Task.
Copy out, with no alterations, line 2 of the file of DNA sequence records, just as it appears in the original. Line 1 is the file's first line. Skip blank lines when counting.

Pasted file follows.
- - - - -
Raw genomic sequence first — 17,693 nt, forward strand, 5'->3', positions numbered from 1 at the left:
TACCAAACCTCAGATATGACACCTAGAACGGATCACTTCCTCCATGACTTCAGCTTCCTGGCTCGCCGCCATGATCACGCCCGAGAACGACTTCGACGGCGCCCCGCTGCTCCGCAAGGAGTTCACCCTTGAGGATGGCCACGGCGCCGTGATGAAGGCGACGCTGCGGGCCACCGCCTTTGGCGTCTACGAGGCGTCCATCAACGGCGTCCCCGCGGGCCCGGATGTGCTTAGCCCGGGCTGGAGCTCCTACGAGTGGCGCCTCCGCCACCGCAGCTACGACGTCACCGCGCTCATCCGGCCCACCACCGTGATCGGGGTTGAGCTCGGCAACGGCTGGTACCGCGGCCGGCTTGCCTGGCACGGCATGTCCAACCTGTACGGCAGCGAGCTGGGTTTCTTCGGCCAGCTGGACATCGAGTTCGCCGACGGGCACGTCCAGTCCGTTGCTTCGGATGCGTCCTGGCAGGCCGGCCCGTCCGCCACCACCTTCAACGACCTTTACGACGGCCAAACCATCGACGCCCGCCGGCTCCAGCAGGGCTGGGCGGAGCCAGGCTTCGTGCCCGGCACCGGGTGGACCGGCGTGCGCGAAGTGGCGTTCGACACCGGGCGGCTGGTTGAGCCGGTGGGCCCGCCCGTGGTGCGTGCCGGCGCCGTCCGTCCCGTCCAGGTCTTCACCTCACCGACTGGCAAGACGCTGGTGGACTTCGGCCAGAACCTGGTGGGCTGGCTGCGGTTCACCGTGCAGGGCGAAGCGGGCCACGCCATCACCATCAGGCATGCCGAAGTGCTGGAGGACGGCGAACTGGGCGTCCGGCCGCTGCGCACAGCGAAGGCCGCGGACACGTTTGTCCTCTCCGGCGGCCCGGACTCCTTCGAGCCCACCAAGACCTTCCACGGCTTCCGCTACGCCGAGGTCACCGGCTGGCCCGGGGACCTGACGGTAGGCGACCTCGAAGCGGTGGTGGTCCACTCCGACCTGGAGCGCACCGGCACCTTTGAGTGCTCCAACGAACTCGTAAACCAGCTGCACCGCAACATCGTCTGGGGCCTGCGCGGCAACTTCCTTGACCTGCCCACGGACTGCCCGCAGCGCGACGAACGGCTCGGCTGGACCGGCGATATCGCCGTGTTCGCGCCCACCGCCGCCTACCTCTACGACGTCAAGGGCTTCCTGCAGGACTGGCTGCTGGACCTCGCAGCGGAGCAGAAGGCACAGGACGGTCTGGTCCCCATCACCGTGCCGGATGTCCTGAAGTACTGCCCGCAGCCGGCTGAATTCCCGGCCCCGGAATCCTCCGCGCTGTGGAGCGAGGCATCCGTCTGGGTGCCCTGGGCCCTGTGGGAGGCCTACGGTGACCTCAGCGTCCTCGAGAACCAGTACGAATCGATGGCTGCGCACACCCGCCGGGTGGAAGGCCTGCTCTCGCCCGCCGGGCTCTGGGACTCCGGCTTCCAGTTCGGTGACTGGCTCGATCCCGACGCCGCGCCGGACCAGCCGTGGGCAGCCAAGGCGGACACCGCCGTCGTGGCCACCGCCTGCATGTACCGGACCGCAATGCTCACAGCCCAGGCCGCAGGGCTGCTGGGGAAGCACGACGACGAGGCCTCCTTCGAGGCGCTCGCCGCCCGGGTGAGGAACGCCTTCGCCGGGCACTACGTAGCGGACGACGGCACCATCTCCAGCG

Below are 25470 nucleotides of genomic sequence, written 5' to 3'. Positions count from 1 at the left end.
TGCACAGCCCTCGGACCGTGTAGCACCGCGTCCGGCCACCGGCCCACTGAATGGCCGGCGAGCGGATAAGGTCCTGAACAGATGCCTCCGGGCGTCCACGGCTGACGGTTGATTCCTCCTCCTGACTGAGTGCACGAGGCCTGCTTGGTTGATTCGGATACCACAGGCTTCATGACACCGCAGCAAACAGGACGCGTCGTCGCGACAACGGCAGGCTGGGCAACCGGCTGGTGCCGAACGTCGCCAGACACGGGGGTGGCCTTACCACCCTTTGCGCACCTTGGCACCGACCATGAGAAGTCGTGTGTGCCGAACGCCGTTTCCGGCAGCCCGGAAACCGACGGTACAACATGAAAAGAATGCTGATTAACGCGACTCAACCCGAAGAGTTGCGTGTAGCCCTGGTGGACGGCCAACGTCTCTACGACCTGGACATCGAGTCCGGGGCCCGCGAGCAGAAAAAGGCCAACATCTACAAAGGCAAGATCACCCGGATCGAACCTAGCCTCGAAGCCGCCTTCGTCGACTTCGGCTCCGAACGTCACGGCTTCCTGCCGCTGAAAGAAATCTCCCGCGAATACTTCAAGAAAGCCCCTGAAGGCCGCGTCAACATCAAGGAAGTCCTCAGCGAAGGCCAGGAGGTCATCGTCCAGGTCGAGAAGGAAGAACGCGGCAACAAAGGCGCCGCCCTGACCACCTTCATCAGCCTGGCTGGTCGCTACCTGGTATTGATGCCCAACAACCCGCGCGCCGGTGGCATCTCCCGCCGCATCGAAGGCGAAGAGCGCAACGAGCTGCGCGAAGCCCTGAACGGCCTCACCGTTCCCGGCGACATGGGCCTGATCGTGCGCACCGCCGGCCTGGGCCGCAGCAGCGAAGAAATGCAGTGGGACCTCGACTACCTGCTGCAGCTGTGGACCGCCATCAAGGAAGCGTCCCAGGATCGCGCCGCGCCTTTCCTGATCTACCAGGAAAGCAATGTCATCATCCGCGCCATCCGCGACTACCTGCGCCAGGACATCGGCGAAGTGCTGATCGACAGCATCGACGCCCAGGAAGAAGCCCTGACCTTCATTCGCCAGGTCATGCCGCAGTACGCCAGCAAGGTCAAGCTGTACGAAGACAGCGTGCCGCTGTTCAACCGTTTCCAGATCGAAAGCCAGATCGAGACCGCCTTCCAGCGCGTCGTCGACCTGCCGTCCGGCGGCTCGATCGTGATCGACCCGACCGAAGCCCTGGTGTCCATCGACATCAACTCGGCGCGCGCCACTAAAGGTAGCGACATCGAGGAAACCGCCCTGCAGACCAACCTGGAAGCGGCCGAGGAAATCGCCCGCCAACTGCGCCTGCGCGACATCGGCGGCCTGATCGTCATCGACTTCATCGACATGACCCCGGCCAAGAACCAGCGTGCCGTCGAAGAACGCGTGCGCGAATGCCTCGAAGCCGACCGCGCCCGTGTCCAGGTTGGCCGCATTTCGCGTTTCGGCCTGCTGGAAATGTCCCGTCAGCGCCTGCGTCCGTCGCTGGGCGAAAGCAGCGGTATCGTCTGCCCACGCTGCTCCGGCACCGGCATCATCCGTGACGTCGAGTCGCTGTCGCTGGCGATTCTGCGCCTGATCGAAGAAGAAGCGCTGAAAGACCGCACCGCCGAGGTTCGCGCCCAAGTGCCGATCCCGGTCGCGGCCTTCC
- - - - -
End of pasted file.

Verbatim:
TACCAAACCTCAGATATGACACCTAGAACGGATCACTTCCTCCATGACTTCAGCTTCCTGGCTCGCCGCCATGATCACGCCCGAGAACGACTTCGACGGCGCCCCGCTGCTCCGCAAGGAGTTCACCCTTGAGGATGGCCACGGCGCCGTGATGAAGGCGACGCTGCGGGCCACCGCCTTTGGCGTCTACGAGGCGTCCATCAACGGCGTCCCCGCGGGCCCGGATGTGCTTAGCCCGGGCTGGAGCTCCTACGAGTGGCGCCTCCGCCACCGCAGCTACGACGTCACCGCGCTCATCCGGCCCACCACCGTGATCGGGGTTGAGCTCGGCAACGGCTGGTACCGCGGCCGGCTTGCCTGGCACGGCATGTCCAACCTGTACGGCAGCGAGCTGGGTTTCTTCGGCCAGCTGGACATCGAGTTCGCCGACGGGCACGTCCAGTCCGTTGCTTCGGATGCGTCCTGGCAGGCCGGCCCGTCCGCCACCACCTTCAACGACCTTTACGACGGCCAAACCATCGACGCCCGCCGGCTCCAGCAGGGCTGGGCGGAGCCAGGCTTCGTGCCCGGCACCGGGTGGACCGGCGTGCGCGAAGTGGCGTTCGACACCGGGCGGCTGGTTGAGCCGGTGGGCCCGCCCGTGGTGCGTGCCGGCGCCGTCCGTCCCGTCCAGGTCTTCACCTCACCGACTGGCAAGACGCTGGTGGACTTCGGCCAGAACCTGGTGGGCTGGCTGCGGTTCACCGTGCAGGGCGAAGCGGGCCACGCCATCACCATCAGGCATGCCGAAGTGCTGGAGGACGGCGAACTGGGCGTCCGGCCGCTGCGCACAGCGAAGGCCGCGGACACGTTTGTCCTCTCCGGCGGCCCGGACTCCTTCGAGCCCACCAAGACCTTCCACGGCTTCCGCTACGCCGAGGTCACCGGCTGGCCCGGGGACCTGACGGTAGGCGACCTCGAAGCGGTGGTGGTCCACTCCGACCTGGAGCGCACCGGCACCTTTGAGTGCTCCAACGAACTCGTAAACCAGCTGCACCGCAACATCGTCTGGGGCCTGCGCGGCAACTTCCTTGACCTGCCCACGGACTGCCCGCAGCGCGACGAACGGCTCGGCTGGACCGGCGATATCGCCGTGTTCGCGCCCACCGCCGCCTACCTCTACGACGTCAAGGGCTTCCTGCAGGACTGGCTGCTGGACCTCGCAGCGGAGCAGAAGGCACAGGACGGTCTGGTCCCCATCACCGTGCCGGATGTCCTGAAGTACTGCCCGCAGCCGGCTGAATTCCCGGCCCCGGAATCCTCCGCGCTGTGGAGCGAGGCATCCGTCTGGGTGCCCTGGGCCCTGTGGGAGGCCTACGGTGACCTCAGCGTCCTCGAGAACCAGTACGAATCGATGGCTGCGCACACCCGCCGGGTGGAAGGCCTGCTCTCGCCCGCCGGGCTCTGGGACTCCGGCTTCCAGTTCGGTGACTGGCTCGATCCCGACGCCGCGCCGGACCAGCCGTGGGCAGCCAAGGCGGACACCGCCGTCGTGGCCACCGCCTGCATGTACCGGACCGCAATGCTCACAGCCCAGGCCGCAGGGCTGCTGGGGAAGCACGACGACGAGGCCTCCTTCGAGGCGCTCGCCGCCCGGGTGAGGAACGCCTTCGCCGGGCACTACGTAGCGGACGACGGCACCATCTCCAGCG